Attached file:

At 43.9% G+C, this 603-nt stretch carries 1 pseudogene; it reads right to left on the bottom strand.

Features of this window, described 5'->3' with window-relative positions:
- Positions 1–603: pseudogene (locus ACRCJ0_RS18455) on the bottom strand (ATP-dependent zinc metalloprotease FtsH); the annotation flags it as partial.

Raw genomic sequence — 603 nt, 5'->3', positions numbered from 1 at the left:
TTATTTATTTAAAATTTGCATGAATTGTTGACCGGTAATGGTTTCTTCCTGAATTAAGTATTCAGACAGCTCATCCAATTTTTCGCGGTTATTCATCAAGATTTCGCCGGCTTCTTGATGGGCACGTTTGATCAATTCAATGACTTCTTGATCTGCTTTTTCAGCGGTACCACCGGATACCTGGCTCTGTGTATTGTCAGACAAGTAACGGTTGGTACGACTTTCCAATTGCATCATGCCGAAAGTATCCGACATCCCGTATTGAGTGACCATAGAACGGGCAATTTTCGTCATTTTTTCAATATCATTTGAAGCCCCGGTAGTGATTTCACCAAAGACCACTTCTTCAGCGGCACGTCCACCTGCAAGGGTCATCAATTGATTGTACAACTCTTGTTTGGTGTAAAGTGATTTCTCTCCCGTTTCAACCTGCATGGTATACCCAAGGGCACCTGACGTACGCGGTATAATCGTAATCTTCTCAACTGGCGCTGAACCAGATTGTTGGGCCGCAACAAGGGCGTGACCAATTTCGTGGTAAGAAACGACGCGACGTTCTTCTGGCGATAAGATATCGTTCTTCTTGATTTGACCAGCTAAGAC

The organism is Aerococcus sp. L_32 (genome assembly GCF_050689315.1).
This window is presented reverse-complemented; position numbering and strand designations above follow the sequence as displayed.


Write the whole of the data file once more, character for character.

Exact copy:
At 43.9% G+C, this 603-nt stretch carries 1 pseudogene; it reads right to left on the bottom strand.

Features of this window, described 5'->3' with window-relative positions:
- Positions 1–603: pseudogene (locus ACRCJ0_RS18455) on the bottom strand (ATP-dependent zinc metalloprotease FtsH); the annotation flags it as partial.

Raw genomic sequence — 603 nt, 5'->3', positions numbered from 1 at the left:
TTATTTATTTAAAATTTGCATGAATTGTTGACCGGTAATGGTTTCTTCCTGAATTAAGTATTCAGACAGCTCATCCAATTTTTCGCGGTTATTCATCAAGATTTCGCCGGCTTCTTGATGGGCACGTTTGATCAATTCAATGACTTCTTGATCTGCTTTTTCAGCGGTACCACCGGATACCTGGCTCTGTGTATTGTCAGACAAGTAACGGTTGGTACGACTTTCCAATTGCATCATGCCGAAAGTATCCGACATCCCGTATTGAGTGACCATAGAACGGGCAATTTTCGTCATTTTTTCAATATCATTTGAAGCCCCGGTAGTGATTTCACCAAAGACCACTTCTTCAGCGGCACGTCCACCTGCAAGGGTCATCAATTGATTGTACAACTCTTGTTTGGTGTAAAGTGATTTCTCTCCCGTTTCAACCTGCATGGTATACCCAAGGGCACCTGACGTACGCGGTATAATCGTAATCTTCTCAACTGGCGCTGAACCAGATTGTTGGGCCGCAACAAGGGCGTGACCAATTTCGTGGTAAGAAACGACGCGACGTTCTTCTGGCGATAAGATATCGTTCTTCTTGATTTGACCAGCTAAGAC

The organism is Aerococcus sp. L_32 (genome assembly GCF_050689315.1).
This window is presented reverse-complemented; position numbering and strand designations above follow the sequence as displayed.